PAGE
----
“Ye owe me mun-ny, ye grub,” Jimmy said jabbing his finger into Tom’s collarbone. His vision was blurred and he did not recognise his nephew, mistaking him for one of the deadbeats he usually hung around with in town.
“That’s enough, uncle!” Maggie snapped. The words went unheeded. Jimmy grabbed Tom and dragged him out of his seat. Tom was no slouch, though. He immediately swung his foot out, sweeping Jimmy’s legs out from under him. The drunkard landed hard on the dirt floor. When he got up his nose was bleeding freely, the crimson rivulets clogging up his moustache. Tom grabbed the man by the collar and dragged him outside.
“Go home, you stupid bastard. Leave Maggie and her kids alone until you can learn to stay away from the grog,” Tom barked once he was out of earshot of the hut’s residents.
“Shee neez me,” Jimmy slurred with great concentration. He stumbled from a standing position, pushed off balance by nothing discernible.
“You’re no good to anyone. Bugger off and leave us be,” Tom said, gesturing in the approximate direction of Jimmy’s own home.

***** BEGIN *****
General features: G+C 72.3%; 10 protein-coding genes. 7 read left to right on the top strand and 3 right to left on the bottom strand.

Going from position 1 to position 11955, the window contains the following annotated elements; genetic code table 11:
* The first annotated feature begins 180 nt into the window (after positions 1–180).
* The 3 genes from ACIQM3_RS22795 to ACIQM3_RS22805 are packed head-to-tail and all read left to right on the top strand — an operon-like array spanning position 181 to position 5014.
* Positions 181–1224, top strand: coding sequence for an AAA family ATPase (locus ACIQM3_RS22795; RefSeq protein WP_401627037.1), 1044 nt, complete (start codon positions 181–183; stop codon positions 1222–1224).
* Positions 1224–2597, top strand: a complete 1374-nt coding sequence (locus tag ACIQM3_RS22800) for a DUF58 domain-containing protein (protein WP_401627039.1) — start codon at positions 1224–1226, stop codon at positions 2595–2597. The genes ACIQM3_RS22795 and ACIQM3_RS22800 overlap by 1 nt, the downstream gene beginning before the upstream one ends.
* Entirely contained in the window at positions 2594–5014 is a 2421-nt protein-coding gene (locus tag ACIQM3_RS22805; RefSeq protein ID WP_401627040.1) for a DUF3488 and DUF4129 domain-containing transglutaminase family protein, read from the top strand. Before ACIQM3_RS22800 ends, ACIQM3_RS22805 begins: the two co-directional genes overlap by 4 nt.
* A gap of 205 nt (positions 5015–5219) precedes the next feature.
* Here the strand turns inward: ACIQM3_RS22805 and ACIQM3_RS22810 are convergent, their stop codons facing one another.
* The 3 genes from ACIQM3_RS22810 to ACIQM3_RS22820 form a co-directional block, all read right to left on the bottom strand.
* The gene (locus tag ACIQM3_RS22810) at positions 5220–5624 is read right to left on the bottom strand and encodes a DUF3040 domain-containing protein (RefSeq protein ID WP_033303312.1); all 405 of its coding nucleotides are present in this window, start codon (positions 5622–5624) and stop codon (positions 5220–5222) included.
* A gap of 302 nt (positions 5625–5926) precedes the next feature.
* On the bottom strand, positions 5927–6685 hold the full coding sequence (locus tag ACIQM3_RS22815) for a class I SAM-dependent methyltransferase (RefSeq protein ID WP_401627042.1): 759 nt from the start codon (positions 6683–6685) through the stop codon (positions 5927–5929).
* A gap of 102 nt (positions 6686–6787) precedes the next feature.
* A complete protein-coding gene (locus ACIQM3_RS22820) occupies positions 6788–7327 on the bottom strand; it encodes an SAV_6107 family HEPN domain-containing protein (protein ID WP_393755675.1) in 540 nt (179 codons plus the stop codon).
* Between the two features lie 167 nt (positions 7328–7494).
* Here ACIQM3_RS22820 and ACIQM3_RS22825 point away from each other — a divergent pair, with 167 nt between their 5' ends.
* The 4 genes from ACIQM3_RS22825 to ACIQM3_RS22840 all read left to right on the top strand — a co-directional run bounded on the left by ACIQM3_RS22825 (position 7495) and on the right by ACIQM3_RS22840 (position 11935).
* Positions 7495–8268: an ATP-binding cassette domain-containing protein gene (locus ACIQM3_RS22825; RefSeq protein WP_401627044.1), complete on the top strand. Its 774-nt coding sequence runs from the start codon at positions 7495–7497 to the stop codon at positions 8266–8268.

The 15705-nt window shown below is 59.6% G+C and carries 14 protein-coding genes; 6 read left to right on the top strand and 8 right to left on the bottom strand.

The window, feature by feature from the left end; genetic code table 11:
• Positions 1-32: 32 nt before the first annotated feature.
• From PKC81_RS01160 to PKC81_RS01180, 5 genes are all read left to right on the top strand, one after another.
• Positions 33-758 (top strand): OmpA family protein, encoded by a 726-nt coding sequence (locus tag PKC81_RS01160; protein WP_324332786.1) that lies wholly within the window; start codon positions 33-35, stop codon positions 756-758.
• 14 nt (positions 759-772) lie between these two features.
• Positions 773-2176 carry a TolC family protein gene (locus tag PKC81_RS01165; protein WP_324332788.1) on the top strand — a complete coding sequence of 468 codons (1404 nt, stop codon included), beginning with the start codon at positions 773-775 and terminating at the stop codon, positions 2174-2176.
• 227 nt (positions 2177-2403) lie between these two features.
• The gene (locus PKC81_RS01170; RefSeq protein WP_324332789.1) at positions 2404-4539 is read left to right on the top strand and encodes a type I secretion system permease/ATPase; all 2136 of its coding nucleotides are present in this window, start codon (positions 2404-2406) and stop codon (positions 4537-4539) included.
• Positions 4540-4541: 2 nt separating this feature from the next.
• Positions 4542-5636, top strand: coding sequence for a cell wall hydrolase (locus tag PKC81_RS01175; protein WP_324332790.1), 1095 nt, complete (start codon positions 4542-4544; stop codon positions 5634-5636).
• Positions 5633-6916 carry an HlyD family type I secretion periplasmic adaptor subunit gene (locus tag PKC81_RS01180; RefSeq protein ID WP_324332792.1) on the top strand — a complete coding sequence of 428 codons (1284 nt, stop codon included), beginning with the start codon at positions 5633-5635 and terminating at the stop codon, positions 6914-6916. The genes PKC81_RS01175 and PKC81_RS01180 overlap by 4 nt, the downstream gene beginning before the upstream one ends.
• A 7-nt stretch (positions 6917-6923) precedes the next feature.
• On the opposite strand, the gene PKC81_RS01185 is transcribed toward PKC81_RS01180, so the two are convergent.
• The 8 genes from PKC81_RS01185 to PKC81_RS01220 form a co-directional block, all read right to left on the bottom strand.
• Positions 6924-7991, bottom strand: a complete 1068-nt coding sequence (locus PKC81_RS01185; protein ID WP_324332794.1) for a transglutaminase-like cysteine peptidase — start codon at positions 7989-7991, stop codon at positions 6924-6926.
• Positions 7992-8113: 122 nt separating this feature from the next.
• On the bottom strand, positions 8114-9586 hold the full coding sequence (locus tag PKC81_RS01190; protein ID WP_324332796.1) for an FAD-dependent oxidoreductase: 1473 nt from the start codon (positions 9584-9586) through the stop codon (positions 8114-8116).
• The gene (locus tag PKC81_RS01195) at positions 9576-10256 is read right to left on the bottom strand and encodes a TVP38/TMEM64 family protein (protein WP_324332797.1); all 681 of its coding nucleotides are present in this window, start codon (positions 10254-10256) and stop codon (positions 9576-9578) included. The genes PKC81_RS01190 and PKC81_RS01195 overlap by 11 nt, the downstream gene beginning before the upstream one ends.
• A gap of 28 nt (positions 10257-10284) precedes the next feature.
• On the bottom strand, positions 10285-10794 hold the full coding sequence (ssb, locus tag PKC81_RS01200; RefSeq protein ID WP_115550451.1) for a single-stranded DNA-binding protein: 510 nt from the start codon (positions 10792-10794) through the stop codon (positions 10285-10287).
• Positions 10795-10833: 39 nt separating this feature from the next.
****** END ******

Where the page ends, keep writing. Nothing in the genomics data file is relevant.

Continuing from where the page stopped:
Jimmy balled his hand into a fist but quickly changed his mind when he saw Tom bracing himself for combat. There was something wild in Tom’s eyes that made the older man realise his folly. He turned and began to search for his way home on foot. He would make it as far as the pub before passing out again.
Tom returned to the table where Maggie was attempting to comfort the children.
“Why was uncle so angry?” Ellen asked.
“He isn’t well. Don’t worry, he’s gone now,” said Tom. He glanced at Maggie whose eyes betrayed her fear, which was barely concealed by her calm exterior. Tom looked into her eyes and gently repeated, “He’s gone now.”
Suddenly there was a flurry of motion and Jim shrieked as a large moth fluttered towards the lamp on the table. The creature’s velvet soft wings of black and gold flitted wildly as it bumped clumsily into the glass. Tom reached out and clapped his hands around the insect. He felt it flutter in his cupped hands. The children looked at him with shock and wonder, so bravely and deftly had he captured the winged invader!
Tom rose from the table again, his hands still cupped around the moth. He gestured with his head for the others to come with him. The four of them went to the door, which Maggie opened. The moon was now climbing into the night sky and half the world was bathed in its ashen glow, the other half was awash with scarlet from the disappearing sun. Tom bent down on one knee and lifted his arms. He slowly separated his hands and the moth zipped away into the dark. There was to be no more bloodshed there that night. Jim and Ellen grinned and cheered. Tom looked up at Maggie with a broad smile.